The new generation’s March on Washington
Editors note: This story was updated to reflect the commentary of Rep. Tony Cárdenas.
Mixed into the diverse and expansive crowd were 15 CSUN students who have been living near Capitol Hill as part of the CSUN in DC program. Jordan Dixon-Hamilton, a graduating political science senior, donned his Trump shirt, “Make America Great Again” headband and a sign that called to arm teachers with books, not guns.
“I don’t agree with everything [the protesters] have to say, but it doesn’t take away from my appreciation of the message,” Dixon-Hamilton said. “This is one of those historical moments I can tell my children about.”
Hundreds of thousands of protesters from around the country descended on Pennsylvania Avenue in Washington D.C. on Saturday, March 24, as part of an incisive and growing response to the threat of gun violence in the United States.
The March on Washington for Gun Control, otherwise known as the March For Our Lives, was organized by the survivors of the shooting at Marjory Stoneman Douglas High School in Parkland, Florida. The rally marked the cumulative effort to honor the 14 students and three faculty members killed on Feb. 14.
The city’s streets were engulfed with people by noon. Hordes of students and teenagers marched through the capital to the rallying point, snapping photos of their signs and leading chants along the way. Christian Roberts, a 15-year-old high school student from Maryland, was flanked by her parents and grandparents as she held a sign asking “Am I next?”
“People in my school are scared,” Roberts said. “I knew I needed to be a part of this.”
Police and volunteers ushered the crowds through barricades and fences and into the cordoned off streets. A large stage and an elaborate broadcasting system commandeered the audience’s attention, as a gospel choir-backed performance by Common echoed through the neighborhood. Although largely financed and attended by celebrities like George Clooney, Miley Cyrus, Kanye West and Jennifer Hudson, it was clear the youth were in charge.
“But what gives me hope is all the young people who are leading this movement. They’re not waiting to be led. They’re not asking permission. They are standing up in the schools and in the streets and they are saying that enough is enough,” a statement from Rep. Tony Cárdenas said. “Now our critics will say that it’s all too complicated. That change will never happen. But with our young people leading the way, I believe we can, and we will, change things. We simply don’t have a choice.”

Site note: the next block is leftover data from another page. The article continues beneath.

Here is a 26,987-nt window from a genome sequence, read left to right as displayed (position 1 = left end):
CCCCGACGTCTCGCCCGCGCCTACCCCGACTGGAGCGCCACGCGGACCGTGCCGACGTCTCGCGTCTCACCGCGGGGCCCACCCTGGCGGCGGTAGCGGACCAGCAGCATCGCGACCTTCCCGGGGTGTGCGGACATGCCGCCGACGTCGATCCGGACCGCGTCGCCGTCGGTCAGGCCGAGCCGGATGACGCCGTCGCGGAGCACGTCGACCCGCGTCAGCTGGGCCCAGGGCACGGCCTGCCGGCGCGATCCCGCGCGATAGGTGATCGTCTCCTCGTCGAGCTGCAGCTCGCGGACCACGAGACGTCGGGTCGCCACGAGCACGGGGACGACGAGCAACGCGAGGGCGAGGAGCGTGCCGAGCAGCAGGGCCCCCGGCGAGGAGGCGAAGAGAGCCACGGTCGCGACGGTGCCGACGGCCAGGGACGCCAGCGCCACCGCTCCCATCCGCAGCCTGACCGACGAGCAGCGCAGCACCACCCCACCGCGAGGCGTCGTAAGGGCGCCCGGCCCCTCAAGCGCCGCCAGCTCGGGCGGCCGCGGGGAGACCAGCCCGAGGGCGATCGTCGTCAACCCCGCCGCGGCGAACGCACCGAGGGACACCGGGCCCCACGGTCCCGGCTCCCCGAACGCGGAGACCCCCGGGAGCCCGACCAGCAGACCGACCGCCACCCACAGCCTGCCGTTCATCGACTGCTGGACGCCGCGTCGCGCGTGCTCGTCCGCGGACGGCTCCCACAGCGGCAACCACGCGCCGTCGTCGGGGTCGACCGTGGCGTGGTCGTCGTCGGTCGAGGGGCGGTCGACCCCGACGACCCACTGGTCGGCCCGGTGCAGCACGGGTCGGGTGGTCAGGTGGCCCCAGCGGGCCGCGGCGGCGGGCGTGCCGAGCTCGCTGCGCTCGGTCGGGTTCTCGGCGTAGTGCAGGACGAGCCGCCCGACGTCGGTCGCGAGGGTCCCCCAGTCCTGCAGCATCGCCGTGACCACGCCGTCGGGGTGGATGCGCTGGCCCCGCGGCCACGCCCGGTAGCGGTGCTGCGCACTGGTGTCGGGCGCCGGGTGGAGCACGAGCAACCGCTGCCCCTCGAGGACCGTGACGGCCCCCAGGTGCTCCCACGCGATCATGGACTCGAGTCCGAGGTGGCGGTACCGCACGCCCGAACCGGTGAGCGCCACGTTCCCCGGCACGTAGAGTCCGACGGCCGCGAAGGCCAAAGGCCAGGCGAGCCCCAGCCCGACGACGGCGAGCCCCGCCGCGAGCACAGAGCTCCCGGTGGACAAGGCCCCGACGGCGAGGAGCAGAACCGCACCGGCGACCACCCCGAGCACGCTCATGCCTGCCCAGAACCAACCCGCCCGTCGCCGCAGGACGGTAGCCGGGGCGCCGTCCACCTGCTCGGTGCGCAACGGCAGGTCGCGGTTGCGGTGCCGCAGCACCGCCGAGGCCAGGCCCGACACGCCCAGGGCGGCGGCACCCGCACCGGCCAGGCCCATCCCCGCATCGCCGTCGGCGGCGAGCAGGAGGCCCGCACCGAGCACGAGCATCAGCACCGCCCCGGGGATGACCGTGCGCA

Edna Chavez, a South Los Angeles high school student, discussed the normalcy of gun violence in her neighborhood. She teared up as she recounted her brother Ricardo’s death, saying she learned how to duck from bullets before she learned how to read. The audience somberly chanted Ricardo’s name, followed by shouts of “never again.”
Naomi Wadler, an 11-year-old from Virginia, spoke about how she organized an 18-minute walk-out at her elementary school to honor the Parkland victims and Courtlin Arrington, a high school senior who was shot and killed at her school in Alabama. She wore an orange price tag for $1.05 on her wrist, a statement about how much the 3.1 million students in Florida are worth to their representatives who accepted money from the National Rifle Association (NRA).
Yolanda Renee King, the 9-year-old granddaughter of Martin Luther King Jr., was accompanied on stage by one of the Parkland survivors and organizers of the rally.
“My grandfather had a dream that his four little children will not be judged by the color of their skin, but by the content of their character,” King said. “I have a dream that enough is enough.”
The atmosphere in the audience swayed between solemnity and inspiration, as chants of “vote them out” and “change now” rippled for blocks. The screens flashed images of families sobbing and hugging: a distinct reminder of what they were here fighting for.
Thirty minutes before the end of the march, Emma Gonzalez took the stage. As one of the most notable survivors and activists to come out of the Parkland tragedy, the crowd went wild screaming her name. She named all 17 victims, her friends, and then went silent. Tears pouring down her face, chest heaving, as she looked firmly into the crowd.
One by one, the audience raised their fists in solidarity. All of the hundreds of thousands of protesters were silent, with only Gonzalez’s breath piercing the air. She was on stage for 6 minutes and 20 seconds, the same amount of time it took for her 17 classmates and teachers to be gunned down. A single tear streamed down Dixon-Hamilton’s face.
Sarah Greenblat, a 71-year-old from Collingswood, New Jersey, was visibly shaken by Gonzalez’s words.
“This has been a huge issue that this country has buried for so long and [the Marjory Stoneman Douglas students] have finally escalated it and brought passion and energy to it,” Greenblat said. “I feel hope for the first time in a long long time.”
The rally was over, but for the Parkland survivors and the others affected by gun violence, this was only the beginning. Over 800 sister March For Our Lives occurred that day, including one held at CSUN. The message robustly shared across each city was that of the power of the new generations, and the hope they can conjure.
“Where they embrace an extremism of complacency, we embrace the extremism of love,” said Matt Post, a high school senior. “Where they believe in the absolutism of an amendment, we believe in the absolutism of human life.”